Research aims and overview
Youth violence, which occurs between individuals aged 10 to 29, can take many forms and has health, social, and economic consequences for individuals, families and communities (World Health Organisation, 2015). When considering figures relating to young people’s involvement in violence in Scotland alongside concerns that the indirect social and economic consequences of the COVID-19 pandemic may lead to an increase in youth violence (Irwin-Rogers, Muthoo, & Billingham, 2020), it is clear that there is a pressing need to better understand which strategies can be implemented to address violence in youth. This report was undertaken to draw together high-quality international evidence about what works to prevent youth violence and is intended to inform policymakers and practitioners about the extant evidence base and effectiveness associated with different approaches and interventions.
- There is evidence to suggest that school and education-based approaches are effective in reducing youth violence. These include both bullying prevention programmes (e.g. Olweus Bullying Prevention Program, KiVa) and social and emotional learning programmes (e.g. PATHS).
- Interventions that have been identified as promising include: school-based programmes which seek to prevent violence in dating and intimate partner relationships, parenting and family-focused approaches, mentoring programmes, and community-based coalitions.
- There is mixed evidence about the effectiveness of out-of-school activities and early childhood home visitation programmes.
- Deterrence and fear-based approaches have been identified as having no effect on youth violence outcomes and, at worse, are potentially harmful to young people.
- Due to a limited body of evidence, it is not yet possible to draw reliable conclusions on the effectiveness of programmes that specifically aim to prevent gang involvement and subsequent gang violence. As a result, the evidence is inconclusive.
Moderating factors: Key Findings
Across this report, the importance of accounting for the moderating factors, potential facilitators, and potential barriers for prevention interventions for youth violence have been highlighted where evidence is available. Accounting for these factors can encourage effective implementation of these evidence-based interventions.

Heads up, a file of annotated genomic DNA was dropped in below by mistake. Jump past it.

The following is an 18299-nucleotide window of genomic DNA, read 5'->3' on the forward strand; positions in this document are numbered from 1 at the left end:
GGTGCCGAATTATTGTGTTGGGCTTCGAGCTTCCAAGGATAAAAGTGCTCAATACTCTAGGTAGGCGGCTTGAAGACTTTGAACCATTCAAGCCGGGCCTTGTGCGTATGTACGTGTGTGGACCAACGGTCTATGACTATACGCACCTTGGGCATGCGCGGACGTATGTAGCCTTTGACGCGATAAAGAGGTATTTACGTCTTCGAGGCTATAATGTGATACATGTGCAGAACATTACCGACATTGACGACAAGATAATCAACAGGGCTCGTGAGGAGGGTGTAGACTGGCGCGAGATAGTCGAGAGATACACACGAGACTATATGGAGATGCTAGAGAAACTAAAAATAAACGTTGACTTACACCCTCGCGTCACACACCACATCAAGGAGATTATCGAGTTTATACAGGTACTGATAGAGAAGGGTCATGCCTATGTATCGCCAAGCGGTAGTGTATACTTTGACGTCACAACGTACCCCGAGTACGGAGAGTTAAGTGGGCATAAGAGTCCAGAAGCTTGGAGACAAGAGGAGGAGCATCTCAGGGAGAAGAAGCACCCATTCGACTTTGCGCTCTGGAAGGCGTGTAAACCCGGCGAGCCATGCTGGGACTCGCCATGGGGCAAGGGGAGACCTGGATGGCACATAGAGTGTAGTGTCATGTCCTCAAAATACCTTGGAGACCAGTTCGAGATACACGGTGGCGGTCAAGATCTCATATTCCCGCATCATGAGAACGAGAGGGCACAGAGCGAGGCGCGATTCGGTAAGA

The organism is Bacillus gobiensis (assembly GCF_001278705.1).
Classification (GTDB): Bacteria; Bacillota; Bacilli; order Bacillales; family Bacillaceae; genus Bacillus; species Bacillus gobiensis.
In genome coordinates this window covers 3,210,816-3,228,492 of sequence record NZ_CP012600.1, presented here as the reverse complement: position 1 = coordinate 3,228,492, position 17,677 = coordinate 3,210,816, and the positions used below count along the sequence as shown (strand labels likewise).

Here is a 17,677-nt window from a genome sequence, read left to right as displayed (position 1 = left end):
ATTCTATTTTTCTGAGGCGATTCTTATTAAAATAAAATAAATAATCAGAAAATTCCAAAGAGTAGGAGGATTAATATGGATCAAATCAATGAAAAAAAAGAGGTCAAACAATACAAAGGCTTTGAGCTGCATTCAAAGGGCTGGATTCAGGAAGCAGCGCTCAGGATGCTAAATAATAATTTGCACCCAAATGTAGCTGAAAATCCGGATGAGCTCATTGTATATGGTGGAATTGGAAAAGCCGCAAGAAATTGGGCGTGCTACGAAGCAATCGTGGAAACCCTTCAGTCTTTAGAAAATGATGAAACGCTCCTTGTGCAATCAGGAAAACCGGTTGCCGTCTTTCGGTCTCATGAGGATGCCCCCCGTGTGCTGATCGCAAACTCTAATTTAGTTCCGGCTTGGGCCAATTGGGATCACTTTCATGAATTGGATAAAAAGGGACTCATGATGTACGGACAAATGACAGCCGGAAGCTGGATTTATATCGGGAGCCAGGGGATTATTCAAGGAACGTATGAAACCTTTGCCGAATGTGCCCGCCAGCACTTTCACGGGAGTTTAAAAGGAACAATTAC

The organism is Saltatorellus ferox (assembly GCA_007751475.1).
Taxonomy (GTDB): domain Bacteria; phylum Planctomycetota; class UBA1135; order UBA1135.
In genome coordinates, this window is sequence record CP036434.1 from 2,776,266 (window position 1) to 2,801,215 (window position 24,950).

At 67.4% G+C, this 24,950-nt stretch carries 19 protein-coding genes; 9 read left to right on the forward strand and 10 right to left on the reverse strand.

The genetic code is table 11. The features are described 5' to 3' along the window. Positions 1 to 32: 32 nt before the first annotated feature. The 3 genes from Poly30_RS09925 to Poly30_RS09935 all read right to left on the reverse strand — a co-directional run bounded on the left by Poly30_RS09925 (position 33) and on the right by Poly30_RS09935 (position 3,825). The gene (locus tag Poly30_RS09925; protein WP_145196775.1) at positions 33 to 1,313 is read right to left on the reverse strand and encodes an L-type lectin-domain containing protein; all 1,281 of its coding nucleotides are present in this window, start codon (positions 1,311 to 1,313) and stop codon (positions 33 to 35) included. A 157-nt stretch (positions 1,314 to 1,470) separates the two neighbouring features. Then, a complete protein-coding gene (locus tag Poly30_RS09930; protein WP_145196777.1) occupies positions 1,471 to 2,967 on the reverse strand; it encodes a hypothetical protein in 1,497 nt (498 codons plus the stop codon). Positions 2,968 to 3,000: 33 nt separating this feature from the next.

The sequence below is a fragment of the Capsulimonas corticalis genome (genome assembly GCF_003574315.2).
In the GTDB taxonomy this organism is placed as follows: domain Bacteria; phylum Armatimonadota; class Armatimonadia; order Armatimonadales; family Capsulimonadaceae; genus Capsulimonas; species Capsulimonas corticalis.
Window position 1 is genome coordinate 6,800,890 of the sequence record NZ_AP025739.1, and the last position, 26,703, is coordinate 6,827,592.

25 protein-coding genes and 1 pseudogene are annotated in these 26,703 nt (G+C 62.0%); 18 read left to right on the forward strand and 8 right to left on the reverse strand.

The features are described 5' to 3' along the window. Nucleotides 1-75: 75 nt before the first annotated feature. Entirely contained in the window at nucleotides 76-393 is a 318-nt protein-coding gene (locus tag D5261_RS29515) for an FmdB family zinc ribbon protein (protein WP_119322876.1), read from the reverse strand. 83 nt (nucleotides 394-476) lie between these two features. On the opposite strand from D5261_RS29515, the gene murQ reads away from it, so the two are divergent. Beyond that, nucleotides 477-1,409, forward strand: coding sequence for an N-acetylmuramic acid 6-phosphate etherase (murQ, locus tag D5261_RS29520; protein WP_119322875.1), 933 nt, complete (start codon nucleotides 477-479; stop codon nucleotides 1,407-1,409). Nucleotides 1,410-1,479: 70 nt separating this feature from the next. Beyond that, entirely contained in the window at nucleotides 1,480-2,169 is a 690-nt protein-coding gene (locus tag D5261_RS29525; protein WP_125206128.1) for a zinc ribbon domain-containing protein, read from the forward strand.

According to the Early Intervention Foundation the “key principles of effective programmes” for preventing youth violence include:
- Strategies that seek to create positive changes in the lives of youth and/or their families, as well as reduce risk factors and prevent negative outcomes
- The involvement of trained facilitators who are experienced in working with children and families
- Working with young people in their natural setting (e.g. school or home)
- Ensuring that programmes are delivered as originally designed, specified and intended (i.e. high implementation fidelity)
- Regular and/or frequent contacts (e.g. regular weekly contact delivered over the school term or year)
- Encouraging positive interactions between young people, families and teachers/schools (i.e. addressing violence at individual and relationship levels)
- Regular and/or frequent contacts (e.g. regular weekly contact delivered over a school term, the school year or longer)
- Delivery though interactive sessions that provide the opportunity for skills-based demonstrations and practice
In addition, it has been emphasised within the literature that programmes should be theory-driven (Nation et al., 2003; Kovalenko et al., 2020). That is to say that interventions should be based on an explicit theoretical model that describes and justifies how and why an intervention may lead to a change in violence-related outcomes.